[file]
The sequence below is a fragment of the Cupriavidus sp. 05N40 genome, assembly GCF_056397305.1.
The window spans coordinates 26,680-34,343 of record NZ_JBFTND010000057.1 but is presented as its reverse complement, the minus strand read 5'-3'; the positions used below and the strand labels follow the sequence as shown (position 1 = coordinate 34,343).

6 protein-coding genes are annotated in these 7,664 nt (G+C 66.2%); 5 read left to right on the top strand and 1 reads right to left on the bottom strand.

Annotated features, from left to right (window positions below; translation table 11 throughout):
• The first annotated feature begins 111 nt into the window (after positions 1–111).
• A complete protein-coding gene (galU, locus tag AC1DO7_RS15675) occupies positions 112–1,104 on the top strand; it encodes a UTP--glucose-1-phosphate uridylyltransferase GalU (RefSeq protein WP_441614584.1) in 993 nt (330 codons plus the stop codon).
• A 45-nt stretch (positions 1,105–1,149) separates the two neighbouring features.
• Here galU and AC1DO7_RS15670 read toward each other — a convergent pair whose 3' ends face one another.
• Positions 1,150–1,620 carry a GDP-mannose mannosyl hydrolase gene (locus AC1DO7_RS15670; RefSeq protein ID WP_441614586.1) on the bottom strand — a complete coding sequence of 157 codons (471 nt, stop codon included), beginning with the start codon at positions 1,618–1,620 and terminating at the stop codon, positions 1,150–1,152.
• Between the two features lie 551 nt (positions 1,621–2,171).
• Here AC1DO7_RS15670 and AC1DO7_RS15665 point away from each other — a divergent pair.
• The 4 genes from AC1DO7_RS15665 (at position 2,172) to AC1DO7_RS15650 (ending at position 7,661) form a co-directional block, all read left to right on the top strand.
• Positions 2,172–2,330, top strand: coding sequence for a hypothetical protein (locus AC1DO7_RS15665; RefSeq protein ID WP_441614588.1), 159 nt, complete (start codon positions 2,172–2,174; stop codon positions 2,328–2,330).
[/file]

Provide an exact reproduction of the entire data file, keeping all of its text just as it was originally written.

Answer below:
The sequence below is a fragment of the Cupriavidus sp. 05N40 genome, assembly GCF_056397305.1.
The window spans coordinates 26,680-34,343 of record NZ_JBFTND010000057.1 but is presented as its reverse complement, the minus strand read 5'-3'; the positions used below and the strand labels follow the sequence as shown (position 1 = coordinate 34,343).

6 protein-coding genes are annotated in these 7,664 nt (G+C 66.2%); 5 read left to right on the top strand and 1 reads right to left on the bottom strand.

Annotated features, from left to right (window positions below; translation table 11 throughout):
• The first annotated feature begins 111 nt into the window (after positions 1–111).
• A complete protein-coding gene (galU, locus tag AC1DO7_RS15675) occupies positions 112–1,104 on the top strand; it encodes a UTP--glucose-1-phosphate uridylyltransferase GalU (RefSeq protein WP_441614584.1) in 993 nt (330 codons plus the stop codon).
• A 45-nt stretch (positions 1,105–1,149) separates the two neighbouring features.
• Here galU and AC1DO7_RS15670 read toward each other — a convergent pair whose 3' ends face one another.
• Positions 1,150–1,620 carry a GDP-mannose mannosyl hydrolase gene (locus AC1DO7_RS15670; RefSeq protein ID WP_441614586.1) on the bottom strand — a complete coding sequence of 157 codons (471 nt, stop codon included), beginning with the start codon at positions 1,618–1,620 and terminating at the stop codon, positions 1,150–1,152.
• Between the two features lie 551 nt (positions 1,621–2,171).
• Here AC1DO7_RS15670 and AC1DO7_RS15665 point away from each other — a divergent pair.
• The 4 genes from AC1DO7_RS15665 (at position 2,172) to AC1DO7_RS15650 (ending at position 7,661) form a co-directional block, all read left to right on the top strand.
• Positions 2,172–2,330, top strand: coding sequence for a hypothetical protein (locus AC1DO7_RS15665; RefSeq protein ID WP_441614588.1), 159 nt, complete (start codon positions 2,172–2,174; stop codon positions 2,328–2,330).